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In the Orthodox Church tradition, as I understand it, the Feast of the 14,000 Martyrs commemorates the deaths of the children massacred by Herod in what is otherwise known as the 'Massacre of the Innocents'. (Matt 2:16-18).

Scholars have argued that the number was likely to have been in the 10s or low 100s. Where did the figure of 14,000 first come from? Why that number in particular?


At Warren's request in the comment below, here are some sources:

The Catholic Encyclopedia cites 3 figures: 64k in the Syriac tradition, 144k in the medieval tradition, based on Apocalypse 14:3 and 14k in the Greek tradition.

It's not beyond the bounds of probability that somewhere along the way 144k was reduced to 14k due to either scribal error or conservative judgement. It would be nice to trace the sources involved to check this theory out.

As far as the lower numbers go, there are some secondary sources quoted here and in this paper by Mans. The latter mentions an early low count given by Basil of Seleucia, but neither provide an answer to my question.

Mans notes the mention of a mass grave, and it seems there was a skeleton of one of the holy innocents included in Frederick the Wise's collection of relics.

I'm afraid these sources do more to widen the scope of the question than to narrow it.

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can you cite your sources on "Scholars have argued that the number..."? –  warren Mar 10 at 15:28
@warren see Historicity and Later Writings sections on Wikipedia - en.wikipedia.org/wiki/Massacre_of_the_Innocents –  Leon Conrad Mar 11 at 6:11
can you update the question with the reference? Makes it easier for other folks to look up/at :) –  warren Mar 11 at 13:16
@warren See updated question, as requested. –  Leon Conrad Mar 12 at 14:57

1 Answer 1

I think I can begin to offer an answer to this, though it's still bit's and pieces. Basically, my guess is sometime in the 4thC, (as far as it is possible to tell, given the fragmentary nature of the sources) though it is clear that some number or other seems to be assigned to the death toll relatively early on.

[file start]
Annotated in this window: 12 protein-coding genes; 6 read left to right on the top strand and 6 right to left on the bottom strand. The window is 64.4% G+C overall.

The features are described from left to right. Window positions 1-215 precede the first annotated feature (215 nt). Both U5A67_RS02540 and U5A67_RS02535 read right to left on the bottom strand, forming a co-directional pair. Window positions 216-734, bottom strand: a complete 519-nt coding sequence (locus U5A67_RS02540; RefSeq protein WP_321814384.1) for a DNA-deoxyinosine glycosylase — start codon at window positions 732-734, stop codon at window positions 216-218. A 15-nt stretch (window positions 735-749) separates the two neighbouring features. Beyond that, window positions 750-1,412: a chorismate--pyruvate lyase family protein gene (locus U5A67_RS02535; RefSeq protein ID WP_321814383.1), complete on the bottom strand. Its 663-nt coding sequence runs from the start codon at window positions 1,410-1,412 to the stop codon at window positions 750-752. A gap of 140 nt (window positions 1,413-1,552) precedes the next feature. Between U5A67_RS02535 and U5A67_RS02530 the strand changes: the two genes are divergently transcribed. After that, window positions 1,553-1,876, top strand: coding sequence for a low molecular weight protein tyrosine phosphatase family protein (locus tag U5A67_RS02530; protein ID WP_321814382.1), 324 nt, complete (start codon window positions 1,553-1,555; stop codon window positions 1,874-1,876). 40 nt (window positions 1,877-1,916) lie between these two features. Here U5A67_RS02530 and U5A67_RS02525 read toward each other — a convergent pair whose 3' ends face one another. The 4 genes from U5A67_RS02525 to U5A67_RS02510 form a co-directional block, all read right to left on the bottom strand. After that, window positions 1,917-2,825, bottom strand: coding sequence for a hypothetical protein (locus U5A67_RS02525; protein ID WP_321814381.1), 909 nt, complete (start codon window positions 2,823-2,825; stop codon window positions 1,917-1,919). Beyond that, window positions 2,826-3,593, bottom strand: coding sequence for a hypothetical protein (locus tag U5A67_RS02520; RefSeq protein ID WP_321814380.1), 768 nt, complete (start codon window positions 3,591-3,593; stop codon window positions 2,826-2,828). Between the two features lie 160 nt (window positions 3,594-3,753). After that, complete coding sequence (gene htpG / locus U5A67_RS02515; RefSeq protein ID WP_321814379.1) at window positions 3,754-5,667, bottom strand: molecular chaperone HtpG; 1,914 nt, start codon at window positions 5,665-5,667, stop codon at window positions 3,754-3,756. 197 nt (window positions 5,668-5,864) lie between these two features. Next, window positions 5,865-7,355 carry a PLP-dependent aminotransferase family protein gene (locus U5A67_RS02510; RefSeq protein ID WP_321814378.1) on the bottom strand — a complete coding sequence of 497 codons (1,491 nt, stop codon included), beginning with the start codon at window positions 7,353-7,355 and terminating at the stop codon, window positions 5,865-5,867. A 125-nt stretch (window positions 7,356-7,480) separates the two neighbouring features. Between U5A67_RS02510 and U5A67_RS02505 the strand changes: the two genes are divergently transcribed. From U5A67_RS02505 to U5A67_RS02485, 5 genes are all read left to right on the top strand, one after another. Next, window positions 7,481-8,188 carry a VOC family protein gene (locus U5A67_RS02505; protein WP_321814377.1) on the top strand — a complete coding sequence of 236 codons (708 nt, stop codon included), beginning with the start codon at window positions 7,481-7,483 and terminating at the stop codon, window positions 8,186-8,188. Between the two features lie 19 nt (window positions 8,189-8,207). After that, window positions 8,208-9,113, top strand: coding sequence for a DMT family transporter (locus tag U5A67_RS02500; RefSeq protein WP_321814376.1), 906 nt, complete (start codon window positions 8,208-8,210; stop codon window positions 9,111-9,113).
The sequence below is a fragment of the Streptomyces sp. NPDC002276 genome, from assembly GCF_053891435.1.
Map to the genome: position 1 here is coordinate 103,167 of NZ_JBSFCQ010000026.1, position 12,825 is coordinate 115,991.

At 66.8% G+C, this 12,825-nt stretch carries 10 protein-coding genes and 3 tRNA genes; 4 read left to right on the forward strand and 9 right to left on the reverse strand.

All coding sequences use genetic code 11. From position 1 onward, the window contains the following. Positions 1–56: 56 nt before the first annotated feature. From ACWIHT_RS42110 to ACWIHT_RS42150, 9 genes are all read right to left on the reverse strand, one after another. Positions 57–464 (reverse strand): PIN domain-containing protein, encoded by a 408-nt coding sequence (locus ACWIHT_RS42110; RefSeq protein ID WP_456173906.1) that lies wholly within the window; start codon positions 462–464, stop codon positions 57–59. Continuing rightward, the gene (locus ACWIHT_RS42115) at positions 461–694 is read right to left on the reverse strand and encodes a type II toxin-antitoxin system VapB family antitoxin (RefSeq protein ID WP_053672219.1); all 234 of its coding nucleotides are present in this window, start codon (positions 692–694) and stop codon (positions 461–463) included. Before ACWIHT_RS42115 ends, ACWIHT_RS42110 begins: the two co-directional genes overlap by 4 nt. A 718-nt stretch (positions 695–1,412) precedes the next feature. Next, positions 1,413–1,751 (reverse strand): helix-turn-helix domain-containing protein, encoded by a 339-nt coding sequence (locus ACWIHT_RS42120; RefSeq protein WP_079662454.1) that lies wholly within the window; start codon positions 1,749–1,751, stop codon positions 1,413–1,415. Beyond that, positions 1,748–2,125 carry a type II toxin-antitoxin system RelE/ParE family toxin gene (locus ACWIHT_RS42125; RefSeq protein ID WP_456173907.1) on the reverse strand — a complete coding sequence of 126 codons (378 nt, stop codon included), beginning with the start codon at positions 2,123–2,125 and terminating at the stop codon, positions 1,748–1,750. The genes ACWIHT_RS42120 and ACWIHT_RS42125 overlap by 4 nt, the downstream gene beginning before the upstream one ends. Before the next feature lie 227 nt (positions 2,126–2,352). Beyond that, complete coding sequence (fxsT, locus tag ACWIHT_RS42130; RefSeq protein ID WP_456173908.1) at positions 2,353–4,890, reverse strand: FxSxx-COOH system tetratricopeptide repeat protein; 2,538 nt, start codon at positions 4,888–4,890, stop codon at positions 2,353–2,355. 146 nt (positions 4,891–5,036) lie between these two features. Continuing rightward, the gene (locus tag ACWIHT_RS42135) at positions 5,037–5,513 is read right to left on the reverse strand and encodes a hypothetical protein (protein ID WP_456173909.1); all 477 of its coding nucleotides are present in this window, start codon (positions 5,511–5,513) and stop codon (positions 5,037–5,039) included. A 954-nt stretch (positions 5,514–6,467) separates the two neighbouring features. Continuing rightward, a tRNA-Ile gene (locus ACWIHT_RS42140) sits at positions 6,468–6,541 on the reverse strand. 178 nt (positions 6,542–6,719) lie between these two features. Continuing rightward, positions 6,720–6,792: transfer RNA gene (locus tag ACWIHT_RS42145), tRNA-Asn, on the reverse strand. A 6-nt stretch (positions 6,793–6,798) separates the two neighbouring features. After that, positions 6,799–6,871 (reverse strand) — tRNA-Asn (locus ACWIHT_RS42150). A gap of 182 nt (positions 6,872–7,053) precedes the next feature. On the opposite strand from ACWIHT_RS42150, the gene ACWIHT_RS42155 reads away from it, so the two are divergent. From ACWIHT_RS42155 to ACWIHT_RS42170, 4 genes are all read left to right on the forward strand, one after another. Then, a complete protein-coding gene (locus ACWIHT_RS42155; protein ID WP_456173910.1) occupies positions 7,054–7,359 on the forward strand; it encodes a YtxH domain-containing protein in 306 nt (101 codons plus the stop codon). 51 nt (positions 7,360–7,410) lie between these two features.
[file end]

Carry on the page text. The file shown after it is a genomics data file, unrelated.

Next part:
My reason for thinking this:

R. Brown's The Birth of the Messiah, 1999 (p. 205) talks about the "Byzantine Liturgy" first setting the number to 14, 000. Now, unfortunately I don't have full access to these books, so I can't work out the context in which "Byzantine Liturgy" is used. From some basic searches, it seems the Byzantine liturgy is sometimes mixed up with the conceptual apparatus of the Byzantine rites, and the Byzantine Divine Liturgys originate from writers like John Chrysostom, active in the latter half of the 4C. I would therefore suggest that the figure of 14,000, if it did become generally established in the West, would have probably become established shortly after the fall of Constantinople (15th C), as holy texts were sent west to keep them out of Muslim hands, but of course it's possible that it was established much earlier.

The purpose of such a number seems to be the obvious one, I'm afraid - a way of exacerbating the sense of Herod's selfishness and evil. It seems strange to modern ears, as 14,000 infants implies a pretty massive population for a provincial 1st century town like Bethlehem, and a systematic campaign of slaughter that would be materially, economically and organizationally difficult for this sort of society. Other numbers raise it above 100,000 though, so maybe the Byzantines weren't peculiar in setting a large figure.

Greek numerals seem to be decimal, so I don't seem any reason for rounding to 14,000. It seem either a relatively arbitrary choice of the author or, more likely in my view, a record of some oral tradition of the time.

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